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Inspired By: Judith Mondre

Judith L. Mondre headshot 1209“Envision yourself in the role you are seeking.”

If you can envision yourself in that next role, then it becomes easier to behave as if you’re already there, says Judith L. Mondre, president and founder, Mondre Energy, Inc. and Pennsylvania Conference for Women advisory council member. We asked her a few questions about her own transitions along her career path.

Q: How did your professional journey begin and what would you say was your defining professional moment?

A: My professional journey in the energy field began in the early 1990s when I was working as an assistant to the Commissioner of Philadelphia’s Department of Public Property. Then-Mayor Ed Rendell asked me to serve on a task force of energy experts that was working to create the first Municipal Energy Office for the City of Philadelphia. The representative of one of the member agencies of that task force—from the PA Department of Environmental Protection—recommended that I head up the new Municipal Energy Office. I was thrilled to spearhead a new entity working alongside many very dedicated and talented people.

For me, the defining moment came when I was able to successfully conclude negotiations with PECO that achieved a multi-year discount off the City’s energy bill. That contract, along with innovations in technology that helped the City fulfill its strategic energy plan, earned recognition for Philadelphia locally and nationally from the EPA, the Department of Energy, and the White House. It put Philadelphia on the map as a leader in energy cost reduction and energy efficiency. It is great to see a new generation of energy innovation advanced by the current administration.

Q: What are the characteristics that you believe define a great company?

A: Great companies have four characteristics: a focus that puts clients in the center while involving all other stakeholders; the ability to adapt to new information, new technologies, and new products; regular investment in its employees’ development and professionalism; and a commitment to giving back to the community.

Q: What are your top 3 tips for a woman who is ready to make her next career move?

A: Envision yourself in the role you are seeking. If you can envision yourself in that next role, then it becomes easier to behave as if you’re already there in terms of your confidence, your work product, your professional presentation, etc.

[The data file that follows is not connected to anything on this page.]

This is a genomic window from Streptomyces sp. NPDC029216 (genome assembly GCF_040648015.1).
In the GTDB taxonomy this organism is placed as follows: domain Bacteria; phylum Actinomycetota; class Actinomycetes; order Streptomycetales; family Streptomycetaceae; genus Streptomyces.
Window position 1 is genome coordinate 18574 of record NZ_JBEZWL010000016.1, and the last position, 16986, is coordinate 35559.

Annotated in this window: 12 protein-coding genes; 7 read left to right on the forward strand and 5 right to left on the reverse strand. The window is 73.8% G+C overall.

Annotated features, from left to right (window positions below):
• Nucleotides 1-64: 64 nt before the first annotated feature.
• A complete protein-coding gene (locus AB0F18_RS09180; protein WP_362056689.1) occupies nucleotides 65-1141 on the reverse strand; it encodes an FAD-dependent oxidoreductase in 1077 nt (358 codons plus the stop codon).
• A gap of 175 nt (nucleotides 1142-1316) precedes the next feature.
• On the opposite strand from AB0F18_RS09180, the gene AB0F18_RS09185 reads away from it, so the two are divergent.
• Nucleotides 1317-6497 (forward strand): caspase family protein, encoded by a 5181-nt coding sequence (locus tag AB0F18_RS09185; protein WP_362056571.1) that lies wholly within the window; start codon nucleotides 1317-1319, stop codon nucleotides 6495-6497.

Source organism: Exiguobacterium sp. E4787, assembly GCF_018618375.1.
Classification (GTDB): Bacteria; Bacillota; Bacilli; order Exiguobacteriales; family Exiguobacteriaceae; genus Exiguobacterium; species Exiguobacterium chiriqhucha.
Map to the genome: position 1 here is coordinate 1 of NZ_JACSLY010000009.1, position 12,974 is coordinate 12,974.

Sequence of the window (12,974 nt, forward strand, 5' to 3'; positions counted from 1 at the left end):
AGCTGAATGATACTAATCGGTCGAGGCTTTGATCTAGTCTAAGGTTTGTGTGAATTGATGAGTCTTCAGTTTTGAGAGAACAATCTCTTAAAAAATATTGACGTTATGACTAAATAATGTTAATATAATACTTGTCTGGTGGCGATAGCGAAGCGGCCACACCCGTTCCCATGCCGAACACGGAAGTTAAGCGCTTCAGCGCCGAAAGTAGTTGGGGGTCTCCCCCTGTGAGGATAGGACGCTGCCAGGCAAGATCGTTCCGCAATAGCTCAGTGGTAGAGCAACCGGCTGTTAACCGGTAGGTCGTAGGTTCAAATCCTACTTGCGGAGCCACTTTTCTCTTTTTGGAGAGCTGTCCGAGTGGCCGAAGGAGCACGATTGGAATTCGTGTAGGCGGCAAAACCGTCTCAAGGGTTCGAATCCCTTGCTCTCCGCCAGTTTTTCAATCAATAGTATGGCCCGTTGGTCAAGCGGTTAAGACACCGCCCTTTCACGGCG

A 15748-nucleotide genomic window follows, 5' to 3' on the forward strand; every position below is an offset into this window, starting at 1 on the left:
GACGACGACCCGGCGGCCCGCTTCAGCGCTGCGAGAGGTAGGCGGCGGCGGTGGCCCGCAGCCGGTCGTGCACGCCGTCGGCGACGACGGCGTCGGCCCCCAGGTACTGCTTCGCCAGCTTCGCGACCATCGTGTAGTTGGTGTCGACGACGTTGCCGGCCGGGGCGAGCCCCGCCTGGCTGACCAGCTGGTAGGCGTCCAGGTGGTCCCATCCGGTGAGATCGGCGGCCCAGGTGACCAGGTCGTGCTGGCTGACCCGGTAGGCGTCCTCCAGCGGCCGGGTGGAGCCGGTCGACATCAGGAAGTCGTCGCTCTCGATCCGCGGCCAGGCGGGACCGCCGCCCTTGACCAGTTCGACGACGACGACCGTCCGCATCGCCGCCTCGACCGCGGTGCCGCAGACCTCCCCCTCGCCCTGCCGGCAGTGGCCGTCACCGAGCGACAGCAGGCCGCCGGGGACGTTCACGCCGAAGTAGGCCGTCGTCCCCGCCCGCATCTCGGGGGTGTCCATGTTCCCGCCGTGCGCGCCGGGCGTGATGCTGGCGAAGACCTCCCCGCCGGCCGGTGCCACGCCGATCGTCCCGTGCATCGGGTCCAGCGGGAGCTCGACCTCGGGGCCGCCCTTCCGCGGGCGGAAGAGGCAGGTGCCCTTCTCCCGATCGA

Make yourself invaluable. Be the kind of employee whose work doesn’t have to be closely monitored or corrected. Get it right the first time. Be available early mornings, evenings, weekends for those senior assignments. Beat the deadline.

Be a role model for the next group coming up. There were a lot of talented women who came before me, and there are exceptionally talented women who I have had the privilege of meeting and mentoring. You have to respect and honor the ones ahead and help those behind.

Q: What is the top piece of professional advice that you’ve received from a mentor and why do you think that advice still applies to today’s business environment?

A: You have to make investment decisions that help the company grow, stay vital and viable. It’s easy to spend money. Investing wisely requires an understanding of a business’ products, market factors, customer needs, and technological advances and changes.

Q: What is the one thing you make time for in your daily life that helps keeps you refreshed and positive?

A: I am still trying to figure that one out. I think the greatest challenge for any involved business owner or employee is to learn how to keep balance in one’s life. I decompress at the beach.

Q: Who is a leader that you have great respect for and why?

A: I admire Hillary Clinton’s intelligence, wit, focus, and her ability to remain steadfast under professional and personal duress. Her substance and authority in the world of politics and policy have earned the trust and respect of her peers in Congress, the military, and among world leaders.  At the same time, she demonstrates a personal warmth and ability to connect with individuals in all walks of life. This is a rare and remarkable combination of qualities that I think inspires many people today and is a role model for future generations of leaders.